I'm fortunate in as much as I usually only get to pose the technical questions - senior managers do the rest. As I usually work within production environments I have two methods of asking questions and one technique!
My first area is what is contained within the cv or what the interviewee has claimed to have achieved .. I will drill into specific areas to see if they really know .. failures include claims to have configured extra memory when the subject didn't understand awe or the switches in boot.ini
I think it's important to make sure the cv has some truth within it, I look for statements which start with I.
My other area is to ask questions I hope the subject can't answer and the technique I employ is to jump from one aspect to another - no progression - this in an attempt to understand the processes the subject will follow to reach the answer ( with prompting ) and is intended to get a feel for how they might react in a pressured situation. It's very unkind I guess, but it is intended to be so, as a DBA I don't know all the answers and often have to react or think on my feet ( or however you wish to describe it ) in adverse situations. This approach often brings out other characteristics, for example one candidate became very aggressive - not likely to be good in a pressured situation!!!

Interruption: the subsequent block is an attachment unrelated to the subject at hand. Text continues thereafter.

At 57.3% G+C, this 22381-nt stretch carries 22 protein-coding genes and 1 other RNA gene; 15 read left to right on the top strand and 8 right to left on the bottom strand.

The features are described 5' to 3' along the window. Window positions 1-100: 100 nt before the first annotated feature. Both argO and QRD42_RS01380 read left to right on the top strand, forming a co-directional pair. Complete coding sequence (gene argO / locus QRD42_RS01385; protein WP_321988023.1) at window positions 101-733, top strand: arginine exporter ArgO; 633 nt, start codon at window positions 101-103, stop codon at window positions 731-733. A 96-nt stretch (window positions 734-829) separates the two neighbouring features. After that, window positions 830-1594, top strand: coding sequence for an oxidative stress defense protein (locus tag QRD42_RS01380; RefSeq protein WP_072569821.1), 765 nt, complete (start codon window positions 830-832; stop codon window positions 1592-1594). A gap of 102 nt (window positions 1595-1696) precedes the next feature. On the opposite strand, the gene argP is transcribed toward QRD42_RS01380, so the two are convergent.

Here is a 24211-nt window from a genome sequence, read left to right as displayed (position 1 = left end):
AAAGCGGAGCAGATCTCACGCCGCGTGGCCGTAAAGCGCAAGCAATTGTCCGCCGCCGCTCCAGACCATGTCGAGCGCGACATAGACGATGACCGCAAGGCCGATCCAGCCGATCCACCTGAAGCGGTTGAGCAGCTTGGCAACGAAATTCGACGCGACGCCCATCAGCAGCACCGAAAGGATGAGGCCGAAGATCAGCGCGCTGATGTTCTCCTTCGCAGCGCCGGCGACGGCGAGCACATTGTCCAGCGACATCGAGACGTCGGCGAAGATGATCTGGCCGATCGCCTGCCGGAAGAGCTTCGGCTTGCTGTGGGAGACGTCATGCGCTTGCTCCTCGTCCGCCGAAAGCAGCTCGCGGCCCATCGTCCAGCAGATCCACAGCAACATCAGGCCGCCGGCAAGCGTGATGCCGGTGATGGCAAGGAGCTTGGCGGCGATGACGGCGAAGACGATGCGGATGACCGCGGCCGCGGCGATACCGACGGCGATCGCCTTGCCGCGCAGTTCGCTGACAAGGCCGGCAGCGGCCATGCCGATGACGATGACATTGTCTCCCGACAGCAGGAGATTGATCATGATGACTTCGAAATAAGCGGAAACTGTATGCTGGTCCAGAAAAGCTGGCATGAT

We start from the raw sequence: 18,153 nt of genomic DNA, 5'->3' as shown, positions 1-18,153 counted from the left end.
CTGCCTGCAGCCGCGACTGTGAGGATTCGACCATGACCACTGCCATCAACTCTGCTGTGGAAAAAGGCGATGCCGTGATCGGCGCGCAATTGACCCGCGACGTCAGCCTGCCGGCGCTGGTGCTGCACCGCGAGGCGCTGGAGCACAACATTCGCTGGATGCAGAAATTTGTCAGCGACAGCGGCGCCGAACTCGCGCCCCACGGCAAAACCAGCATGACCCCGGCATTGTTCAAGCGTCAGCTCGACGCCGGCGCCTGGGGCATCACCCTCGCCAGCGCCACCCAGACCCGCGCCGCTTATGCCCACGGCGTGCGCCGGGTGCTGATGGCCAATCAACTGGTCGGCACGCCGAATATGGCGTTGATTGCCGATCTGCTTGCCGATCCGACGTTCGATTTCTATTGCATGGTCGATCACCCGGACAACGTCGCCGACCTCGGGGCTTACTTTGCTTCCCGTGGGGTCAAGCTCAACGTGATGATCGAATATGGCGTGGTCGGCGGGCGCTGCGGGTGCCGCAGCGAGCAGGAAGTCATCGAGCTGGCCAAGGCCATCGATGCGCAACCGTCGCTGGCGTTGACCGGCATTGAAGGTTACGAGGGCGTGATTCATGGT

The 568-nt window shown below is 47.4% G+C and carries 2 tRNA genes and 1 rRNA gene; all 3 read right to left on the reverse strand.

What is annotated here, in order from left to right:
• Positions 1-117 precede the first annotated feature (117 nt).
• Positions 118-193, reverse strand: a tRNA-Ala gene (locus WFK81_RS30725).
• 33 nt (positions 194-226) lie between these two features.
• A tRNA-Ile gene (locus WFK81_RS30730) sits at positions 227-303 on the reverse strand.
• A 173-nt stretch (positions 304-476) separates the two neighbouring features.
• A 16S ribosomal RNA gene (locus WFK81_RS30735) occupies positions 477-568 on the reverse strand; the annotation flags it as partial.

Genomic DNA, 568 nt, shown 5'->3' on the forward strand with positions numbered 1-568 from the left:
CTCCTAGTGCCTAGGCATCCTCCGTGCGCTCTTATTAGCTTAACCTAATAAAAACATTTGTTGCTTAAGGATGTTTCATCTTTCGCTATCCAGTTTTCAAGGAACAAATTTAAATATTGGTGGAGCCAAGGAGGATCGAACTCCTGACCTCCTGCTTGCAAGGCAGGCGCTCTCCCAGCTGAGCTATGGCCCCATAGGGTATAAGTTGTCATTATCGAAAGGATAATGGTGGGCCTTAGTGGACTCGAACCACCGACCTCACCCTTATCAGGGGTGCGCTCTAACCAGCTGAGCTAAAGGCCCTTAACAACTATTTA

For a development DBA then factors are obviously different. I'd like to consider I'm totally oblivious to race, gender, age etc. but it can be difficult at times and sometimes langauge difficulties can be of concern.
It's a difficult area - good article Steve.